Lactose intolerant? You can still enjoy dairy foods!
February is Lactose Intolerance Awareness Month. Perhaps you’re one of the roughly 1 in 10 adults who reports having symptoms of lactose intolerance? But are you aware that you don’t have to miss out on the important health benefits and great flavor of dairy foods?
The good news – there are a variety of options available to allow nearly everyone, even those with lactose intolerance, to enjoy delicious dairy while appreciating the health benefits of the 9 essential nutrients found in milk, cheese and yogurt. Keep in mind that the right amount of lactose will vary from person to person as lactose intolerance is a very individual condition. Here are some tips for enjoying dairy foods again:
- Try lactose-free milk. Lactose free milk is real cow’s milk without the lactose.
- Appreciate yogurt. Yogurt has live and active cultures – healthy bacteria which assist your body in digesting lactose.
- Choose cheeses naturally very low in lactose, such as cheddar, Colby, Swiss, Monterey Jack, queso blanco, queso fresco and mozzarella.
- Enjoy milk and other dairy foods with meals, as opposed to on an empty stomach. Food slows the breakdown of food, giving your body more time to digest the lactose.
- Try lactase enzyme pills. Take them with your first sip or bite of milk, cheese, yogurt, or ice cream to avoid the unwanted symptoms of lactose intolerance.
So what’s the big deal? Why should you continue to eat dairy foods if you have lactose intolerance? Many people recognize that dairy foods are an excellent source of calcium. But did you know that in order to obtain the same amount of calcium provided by one 8-ounce glass of milk (300 mg of calcium), a person would need to eat about 10 cups of raw spinach. Dairy foods are also a source of high-quality protein. In fact, milk naturally contains 8 grams of protein in every cup. Greek yogurt has anywhere from 15 to 20 grams of protein per 6-ounce container. And that’s not all – one serving of cow’s milk contains about as much potassium as a small banana.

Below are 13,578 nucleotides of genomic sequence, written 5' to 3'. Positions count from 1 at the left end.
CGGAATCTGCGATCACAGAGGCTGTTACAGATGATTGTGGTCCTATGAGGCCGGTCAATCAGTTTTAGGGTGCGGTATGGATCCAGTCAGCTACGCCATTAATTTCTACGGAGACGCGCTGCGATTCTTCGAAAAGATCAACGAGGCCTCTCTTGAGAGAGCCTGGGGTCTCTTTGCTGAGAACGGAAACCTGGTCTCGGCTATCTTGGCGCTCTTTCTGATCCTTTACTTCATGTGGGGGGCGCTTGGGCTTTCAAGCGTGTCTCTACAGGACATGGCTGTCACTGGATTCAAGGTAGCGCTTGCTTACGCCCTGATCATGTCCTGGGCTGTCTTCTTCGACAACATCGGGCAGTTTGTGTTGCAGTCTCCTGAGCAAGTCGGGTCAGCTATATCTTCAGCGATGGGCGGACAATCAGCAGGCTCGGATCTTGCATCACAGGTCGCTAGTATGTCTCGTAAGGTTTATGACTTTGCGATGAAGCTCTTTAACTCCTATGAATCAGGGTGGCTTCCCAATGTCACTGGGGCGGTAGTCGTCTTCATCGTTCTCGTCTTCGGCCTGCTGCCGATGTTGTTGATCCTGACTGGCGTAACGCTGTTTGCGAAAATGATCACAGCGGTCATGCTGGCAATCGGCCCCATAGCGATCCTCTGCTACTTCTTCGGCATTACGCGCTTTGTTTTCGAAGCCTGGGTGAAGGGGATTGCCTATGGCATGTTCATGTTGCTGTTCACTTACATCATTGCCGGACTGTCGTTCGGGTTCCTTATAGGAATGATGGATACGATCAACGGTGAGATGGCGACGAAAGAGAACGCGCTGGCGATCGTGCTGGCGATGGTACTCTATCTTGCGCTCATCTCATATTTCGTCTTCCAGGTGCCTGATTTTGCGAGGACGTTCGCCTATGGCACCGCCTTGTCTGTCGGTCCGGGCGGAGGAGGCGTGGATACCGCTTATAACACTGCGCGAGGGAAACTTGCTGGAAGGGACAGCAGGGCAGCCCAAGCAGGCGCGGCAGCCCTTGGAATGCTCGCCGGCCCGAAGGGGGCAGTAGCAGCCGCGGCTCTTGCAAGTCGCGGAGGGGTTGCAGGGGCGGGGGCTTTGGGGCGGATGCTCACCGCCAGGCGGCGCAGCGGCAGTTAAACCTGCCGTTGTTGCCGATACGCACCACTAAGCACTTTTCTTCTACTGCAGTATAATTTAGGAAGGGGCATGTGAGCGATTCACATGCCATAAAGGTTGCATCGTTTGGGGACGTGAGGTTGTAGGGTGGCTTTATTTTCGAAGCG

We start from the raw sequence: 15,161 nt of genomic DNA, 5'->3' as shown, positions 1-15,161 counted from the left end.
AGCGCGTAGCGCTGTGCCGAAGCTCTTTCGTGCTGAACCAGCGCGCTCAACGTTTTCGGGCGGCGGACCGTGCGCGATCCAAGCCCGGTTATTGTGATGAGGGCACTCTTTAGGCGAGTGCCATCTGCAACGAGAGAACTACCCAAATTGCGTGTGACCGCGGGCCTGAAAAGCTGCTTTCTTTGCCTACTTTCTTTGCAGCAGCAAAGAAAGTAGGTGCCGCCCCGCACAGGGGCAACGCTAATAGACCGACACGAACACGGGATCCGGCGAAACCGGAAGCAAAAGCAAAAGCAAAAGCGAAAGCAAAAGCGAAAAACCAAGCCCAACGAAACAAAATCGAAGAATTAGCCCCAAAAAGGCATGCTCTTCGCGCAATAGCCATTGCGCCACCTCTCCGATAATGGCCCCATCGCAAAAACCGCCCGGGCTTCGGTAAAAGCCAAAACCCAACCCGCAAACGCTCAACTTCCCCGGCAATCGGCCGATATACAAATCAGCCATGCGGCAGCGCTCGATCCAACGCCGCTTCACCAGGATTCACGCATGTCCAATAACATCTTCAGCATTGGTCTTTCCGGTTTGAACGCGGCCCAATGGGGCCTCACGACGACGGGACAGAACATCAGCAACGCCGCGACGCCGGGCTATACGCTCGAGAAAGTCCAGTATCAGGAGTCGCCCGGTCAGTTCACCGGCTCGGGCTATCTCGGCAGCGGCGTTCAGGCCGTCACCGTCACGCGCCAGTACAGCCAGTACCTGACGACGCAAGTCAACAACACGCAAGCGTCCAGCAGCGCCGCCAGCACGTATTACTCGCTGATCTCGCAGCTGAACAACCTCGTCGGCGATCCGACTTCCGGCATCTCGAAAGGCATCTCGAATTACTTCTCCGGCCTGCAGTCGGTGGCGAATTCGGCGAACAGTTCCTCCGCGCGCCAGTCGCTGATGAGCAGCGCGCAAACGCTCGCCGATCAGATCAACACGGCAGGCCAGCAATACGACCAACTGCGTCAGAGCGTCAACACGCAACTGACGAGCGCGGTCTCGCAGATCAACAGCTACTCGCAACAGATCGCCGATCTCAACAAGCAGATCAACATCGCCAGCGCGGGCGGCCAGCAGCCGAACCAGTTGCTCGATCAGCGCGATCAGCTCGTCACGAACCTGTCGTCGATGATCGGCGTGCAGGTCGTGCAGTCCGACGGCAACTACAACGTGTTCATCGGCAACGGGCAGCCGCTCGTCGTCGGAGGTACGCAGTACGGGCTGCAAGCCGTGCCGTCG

In addition to packing a powerful nutrient punch, cow’s milk is simply milk, fortified with vitamins A and D. Milk alternatives may be more processed and usually contain more than 8 ingredients.
Nearly everyone, including those with lactose intolerance, should have the opportunity to eat confidently and live fully without restrictions – there’s something in the dairy case for almost everyone. If you’re lactose intolerant, visit WesternDairyAssociation.org for additional tips and tricks, lactose intolerance-friendly recipes and more.
*All information associated with the Western Dairy Association “Nutriton Corner” is sponsored by Western Dairy Association as a partnership with University of Denver Athletics & Recreation, and not provided by trainers or staff of the Coors Fitness Center.